Food can help us deal with almost any emotion. The trick is to find out which ones we can handle alone, and which cause us to crave our comfort foods. The next time you experience emotional or hedonic hunger, consider whether any of the following is the cause:
- Stress – Stress is one of the leading emotions behind emotional eating. It puts intense pressure on the mind, but also on the body. Stress causes an increase in the production of cortisol, which is widely known as the stress hormone. While cortisol has a range of effects on the body, the important effect in this context is causing a craving for sweet and salty foods. These kinds of foods are a great source of energy, which the body will need during periods of chronic stress.
- Silencing negative feelings – Food can be an effective way to “silence” negative emotions. Eating can stop the nagging anxiety that comes with an upcoming exam, the anger towards your boss for ignoring your hard work, or the shame that follows overeating. The pleasure of eating makes these emotions easier to handle.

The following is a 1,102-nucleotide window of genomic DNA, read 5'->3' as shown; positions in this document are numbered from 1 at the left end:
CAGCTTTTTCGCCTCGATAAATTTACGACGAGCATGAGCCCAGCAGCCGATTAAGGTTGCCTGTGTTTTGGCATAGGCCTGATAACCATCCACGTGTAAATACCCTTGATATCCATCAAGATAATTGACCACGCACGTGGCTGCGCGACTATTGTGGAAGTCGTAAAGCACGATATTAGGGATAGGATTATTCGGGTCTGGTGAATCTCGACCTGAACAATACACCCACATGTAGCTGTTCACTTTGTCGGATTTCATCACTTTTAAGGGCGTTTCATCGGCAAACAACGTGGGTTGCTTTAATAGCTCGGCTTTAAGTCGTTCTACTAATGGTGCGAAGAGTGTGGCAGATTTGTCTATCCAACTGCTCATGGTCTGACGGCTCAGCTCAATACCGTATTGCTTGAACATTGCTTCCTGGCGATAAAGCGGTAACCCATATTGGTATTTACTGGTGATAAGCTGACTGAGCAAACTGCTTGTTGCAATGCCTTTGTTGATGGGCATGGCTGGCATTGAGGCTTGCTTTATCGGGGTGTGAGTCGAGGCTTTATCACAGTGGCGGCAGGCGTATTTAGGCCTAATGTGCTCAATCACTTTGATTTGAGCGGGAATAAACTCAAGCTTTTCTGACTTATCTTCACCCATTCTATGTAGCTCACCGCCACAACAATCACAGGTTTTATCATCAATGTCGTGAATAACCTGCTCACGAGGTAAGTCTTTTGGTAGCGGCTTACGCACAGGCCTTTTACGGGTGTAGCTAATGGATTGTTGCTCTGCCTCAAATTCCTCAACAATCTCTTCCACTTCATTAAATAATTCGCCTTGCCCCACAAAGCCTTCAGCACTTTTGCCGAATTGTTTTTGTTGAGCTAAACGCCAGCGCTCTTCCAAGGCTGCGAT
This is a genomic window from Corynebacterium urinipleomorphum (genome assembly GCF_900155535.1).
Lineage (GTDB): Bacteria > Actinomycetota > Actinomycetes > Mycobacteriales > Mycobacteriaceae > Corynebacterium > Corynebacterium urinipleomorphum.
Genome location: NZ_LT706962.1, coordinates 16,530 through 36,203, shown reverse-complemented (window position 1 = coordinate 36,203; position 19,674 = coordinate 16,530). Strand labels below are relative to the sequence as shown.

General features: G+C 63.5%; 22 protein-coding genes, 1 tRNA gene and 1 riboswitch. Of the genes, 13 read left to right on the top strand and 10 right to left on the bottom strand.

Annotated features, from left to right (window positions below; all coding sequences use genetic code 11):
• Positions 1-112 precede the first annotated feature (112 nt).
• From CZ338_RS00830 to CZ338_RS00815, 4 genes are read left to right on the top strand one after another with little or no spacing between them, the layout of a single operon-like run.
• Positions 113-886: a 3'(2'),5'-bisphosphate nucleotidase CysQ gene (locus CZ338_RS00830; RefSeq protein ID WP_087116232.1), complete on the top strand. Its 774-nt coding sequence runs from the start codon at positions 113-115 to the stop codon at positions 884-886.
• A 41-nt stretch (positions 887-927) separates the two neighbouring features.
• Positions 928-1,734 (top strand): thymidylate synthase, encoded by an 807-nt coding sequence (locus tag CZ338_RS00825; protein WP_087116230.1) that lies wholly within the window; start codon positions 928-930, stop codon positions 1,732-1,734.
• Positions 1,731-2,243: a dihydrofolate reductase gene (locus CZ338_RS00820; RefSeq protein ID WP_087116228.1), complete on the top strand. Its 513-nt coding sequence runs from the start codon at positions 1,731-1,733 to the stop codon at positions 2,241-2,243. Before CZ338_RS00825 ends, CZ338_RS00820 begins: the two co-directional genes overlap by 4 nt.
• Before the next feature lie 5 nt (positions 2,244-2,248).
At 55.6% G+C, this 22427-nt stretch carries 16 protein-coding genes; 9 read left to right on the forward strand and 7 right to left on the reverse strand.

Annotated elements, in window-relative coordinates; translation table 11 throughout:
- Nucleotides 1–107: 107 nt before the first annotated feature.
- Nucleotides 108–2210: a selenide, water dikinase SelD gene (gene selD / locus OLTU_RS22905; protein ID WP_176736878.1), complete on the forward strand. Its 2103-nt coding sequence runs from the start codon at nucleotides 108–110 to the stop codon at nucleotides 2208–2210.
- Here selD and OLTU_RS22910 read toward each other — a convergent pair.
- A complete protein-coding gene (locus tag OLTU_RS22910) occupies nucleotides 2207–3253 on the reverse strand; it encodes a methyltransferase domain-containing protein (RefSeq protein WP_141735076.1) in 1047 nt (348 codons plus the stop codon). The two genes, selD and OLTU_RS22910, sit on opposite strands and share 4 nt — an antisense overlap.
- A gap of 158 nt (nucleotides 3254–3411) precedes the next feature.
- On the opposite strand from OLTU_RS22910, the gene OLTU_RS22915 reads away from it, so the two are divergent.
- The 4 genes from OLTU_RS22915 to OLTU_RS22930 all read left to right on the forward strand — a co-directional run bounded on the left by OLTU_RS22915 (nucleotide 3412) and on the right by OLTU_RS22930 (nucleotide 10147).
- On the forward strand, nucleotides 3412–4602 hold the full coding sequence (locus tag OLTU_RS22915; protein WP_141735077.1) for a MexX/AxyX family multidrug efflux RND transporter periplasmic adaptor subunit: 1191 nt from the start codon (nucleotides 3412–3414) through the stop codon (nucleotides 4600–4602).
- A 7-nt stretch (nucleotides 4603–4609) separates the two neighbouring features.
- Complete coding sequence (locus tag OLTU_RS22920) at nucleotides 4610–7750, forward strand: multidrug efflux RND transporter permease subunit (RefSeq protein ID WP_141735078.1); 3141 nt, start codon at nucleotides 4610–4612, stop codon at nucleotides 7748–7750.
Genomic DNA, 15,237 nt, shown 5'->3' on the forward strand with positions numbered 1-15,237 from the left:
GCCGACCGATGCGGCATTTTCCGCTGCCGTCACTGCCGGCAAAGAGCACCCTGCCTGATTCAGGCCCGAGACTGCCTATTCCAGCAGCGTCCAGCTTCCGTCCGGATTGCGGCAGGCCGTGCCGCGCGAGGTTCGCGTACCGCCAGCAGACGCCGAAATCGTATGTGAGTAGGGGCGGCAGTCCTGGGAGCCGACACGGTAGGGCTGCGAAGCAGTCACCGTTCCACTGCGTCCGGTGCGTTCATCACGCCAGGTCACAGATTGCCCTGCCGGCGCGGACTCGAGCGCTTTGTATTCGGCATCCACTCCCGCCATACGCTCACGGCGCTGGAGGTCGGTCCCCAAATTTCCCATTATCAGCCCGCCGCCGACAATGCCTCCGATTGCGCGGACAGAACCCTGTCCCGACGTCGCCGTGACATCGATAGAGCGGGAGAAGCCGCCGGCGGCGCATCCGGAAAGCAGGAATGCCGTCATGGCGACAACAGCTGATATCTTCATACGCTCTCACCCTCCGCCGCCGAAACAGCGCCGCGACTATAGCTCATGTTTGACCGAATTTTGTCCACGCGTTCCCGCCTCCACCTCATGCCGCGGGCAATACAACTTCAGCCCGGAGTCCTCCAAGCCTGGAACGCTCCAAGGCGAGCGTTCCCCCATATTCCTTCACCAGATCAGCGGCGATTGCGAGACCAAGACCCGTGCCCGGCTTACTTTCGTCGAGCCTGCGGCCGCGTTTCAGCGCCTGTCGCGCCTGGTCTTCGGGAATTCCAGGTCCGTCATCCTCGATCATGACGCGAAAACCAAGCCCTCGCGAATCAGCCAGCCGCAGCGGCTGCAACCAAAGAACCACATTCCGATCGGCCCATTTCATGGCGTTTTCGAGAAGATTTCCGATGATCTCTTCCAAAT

- Social pressure – While emotional eating often comes from within, it can be caused by external influences, too. Social gatherings can subtly cause us to eat more than we should, simply because we see everyone else doing the same. Sometimes, this subtle pressure can be overt, if around people that encourage eating more than necessary.
Resist the call of cravings
Although it’s certainly easier said than done, resisting your cravings the next time they come is a must. This isn’t the solution itself, but rather a way to buy you time to figure out something that works. If you find yourself struggling with the temptation to eat, sit back and take a few minutes to think. Consider why you want to eat, what emotions could be the driving force, and later, what you can do instead. The point here isn’t to completely avoid eating, but to develop a strong understanding of why you want to eat in the first place. In time, this will make future emotional eating episodes easier to examine, and easier to control.